You are the inspiration.for a poet, he seemed to say. If you think you are being spied on, tell your parents. They will think you are silly and hysterical. They will tell you how great art is made.
-Laurie Colwin, “A Girl Skating” (1982)
He gives kisses to the wood; still the wood shrinks from his kisses. To which Apollo said: “But since you will not be able to be my wife, you will surely be my tree.”
-Ovid, Metamorphoses 1.556-58 (Apollo and Daphne)
I don’t particularly want to chop up women but it seems to work.
-Brian De Palma (quoted in Pally 1984)
A woman reading Ovid faces difficulties. In the tradition of Western literature his influence has been great, yet even in his lifetime critics found his poetry disturbing because of the way he applied his wit to unfunny circumstances. Is his style a virtue or a flaw? Like an audience watching a magician saw a lady in half, they have stared to see how it was done. I would like to draw attention to the lady.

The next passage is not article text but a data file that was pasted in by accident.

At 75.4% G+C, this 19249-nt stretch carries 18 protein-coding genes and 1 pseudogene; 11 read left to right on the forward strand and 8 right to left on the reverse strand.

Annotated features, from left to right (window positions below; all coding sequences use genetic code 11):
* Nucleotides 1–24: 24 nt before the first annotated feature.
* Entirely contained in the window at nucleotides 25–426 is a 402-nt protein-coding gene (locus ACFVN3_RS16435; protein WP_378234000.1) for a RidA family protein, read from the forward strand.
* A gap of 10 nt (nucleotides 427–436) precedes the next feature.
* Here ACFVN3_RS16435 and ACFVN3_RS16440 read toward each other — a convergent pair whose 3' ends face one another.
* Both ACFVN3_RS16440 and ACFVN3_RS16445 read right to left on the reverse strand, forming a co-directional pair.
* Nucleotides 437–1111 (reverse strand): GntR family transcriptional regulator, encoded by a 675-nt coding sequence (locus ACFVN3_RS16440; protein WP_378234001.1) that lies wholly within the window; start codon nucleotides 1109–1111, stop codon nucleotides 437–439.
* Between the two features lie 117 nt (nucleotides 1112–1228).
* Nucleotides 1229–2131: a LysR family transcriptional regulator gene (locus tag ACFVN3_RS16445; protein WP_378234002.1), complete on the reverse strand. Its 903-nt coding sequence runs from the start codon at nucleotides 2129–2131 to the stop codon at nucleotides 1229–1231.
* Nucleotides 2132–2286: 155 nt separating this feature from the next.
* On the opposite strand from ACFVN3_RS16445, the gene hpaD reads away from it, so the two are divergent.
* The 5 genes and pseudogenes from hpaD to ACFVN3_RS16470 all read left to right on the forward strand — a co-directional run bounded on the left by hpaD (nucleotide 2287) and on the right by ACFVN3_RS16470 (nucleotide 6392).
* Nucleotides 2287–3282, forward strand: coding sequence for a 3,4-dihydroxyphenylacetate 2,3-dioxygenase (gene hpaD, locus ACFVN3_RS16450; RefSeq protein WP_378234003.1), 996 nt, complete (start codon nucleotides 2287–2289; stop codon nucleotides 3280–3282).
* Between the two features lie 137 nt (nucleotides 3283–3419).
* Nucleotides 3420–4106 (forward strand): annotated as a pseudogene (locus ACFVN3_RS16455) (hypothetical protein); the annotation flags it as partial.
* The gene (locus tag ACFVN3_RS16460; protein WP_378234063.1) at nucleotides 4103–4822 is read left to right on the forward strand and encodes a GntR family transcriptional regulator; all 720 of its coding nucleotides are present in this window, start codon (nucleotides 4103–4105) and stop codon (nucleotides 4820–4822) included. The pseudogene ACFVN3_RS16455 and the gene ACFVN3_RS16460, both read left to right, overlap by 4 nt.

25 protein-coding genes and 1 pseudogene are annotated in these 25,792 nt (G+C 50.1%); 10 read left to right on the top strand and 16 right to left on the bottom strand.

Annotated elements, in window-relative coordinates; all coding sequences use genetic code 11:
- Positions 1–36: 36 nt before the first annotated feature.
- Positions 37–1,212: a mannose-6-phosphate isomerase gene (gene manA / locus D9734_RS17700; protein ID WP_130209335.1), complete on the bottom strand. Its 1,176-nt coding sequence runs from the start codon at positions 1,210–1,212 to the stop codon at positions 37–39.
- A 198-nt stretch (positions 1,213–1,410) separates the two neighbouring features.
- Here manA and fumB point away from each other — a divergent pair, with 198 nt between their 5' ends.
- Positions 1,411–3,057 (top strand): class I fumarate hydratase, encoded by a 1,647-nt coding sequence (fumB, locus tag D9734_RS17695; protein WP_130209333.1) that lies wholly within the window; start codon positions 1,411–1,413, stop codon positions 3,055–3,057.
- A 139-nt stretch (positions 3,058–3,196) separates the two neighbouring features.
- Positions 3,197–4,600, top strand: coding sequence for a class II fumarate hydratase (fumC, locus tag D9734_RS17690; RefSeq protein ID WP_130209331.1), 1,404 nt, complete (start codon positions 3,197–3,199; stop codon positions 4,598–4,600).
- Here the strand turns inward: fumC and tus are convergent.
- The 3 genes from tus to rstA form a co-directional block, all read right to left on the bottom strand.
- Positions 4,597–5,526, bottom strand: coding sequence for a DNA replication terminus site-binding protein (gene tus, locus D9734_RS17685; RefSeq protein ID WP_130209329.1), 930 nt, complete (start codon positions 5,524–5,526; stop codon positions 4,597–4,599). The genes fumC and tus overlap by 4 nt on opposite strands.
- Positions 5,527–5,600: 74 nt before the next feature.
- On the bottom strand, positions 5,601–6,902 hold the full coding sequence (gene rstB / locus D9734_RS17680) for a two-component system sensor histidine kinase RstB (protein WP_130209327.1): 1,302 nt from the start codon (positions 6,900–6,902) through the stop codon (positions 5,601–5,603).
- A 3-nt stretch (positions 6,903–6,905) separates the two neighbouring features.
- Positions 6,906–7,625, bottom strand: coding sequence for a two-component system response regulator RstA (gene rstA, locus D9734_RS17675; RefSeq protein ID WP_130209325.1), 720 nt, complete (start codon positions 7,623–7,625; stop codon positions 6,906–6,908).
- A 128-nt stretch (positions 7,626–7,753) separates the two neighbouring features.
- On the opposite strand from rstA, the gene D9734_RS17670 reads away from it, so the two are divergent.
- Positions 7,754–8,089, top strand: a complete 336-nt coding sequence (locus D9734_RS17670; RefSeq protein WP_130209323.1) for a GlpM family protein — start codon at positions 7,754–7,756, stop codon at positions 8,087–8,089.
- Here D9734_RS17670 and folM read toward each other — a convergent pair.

Consider Ovid’s Metamorphoses, cast as a mythic history of the world: more than fifty tales ofrape in its fifteen books (nineteen to]g at some length). Compare his Fasti, a verse treatment of the Roman religious calendar: ten tales of rape in six books. These vary in their treatment; some are comic. In general, critics have ignored them, or traced their literary origins, or said they stood for something else or evidenced the poet’s sympathy with women.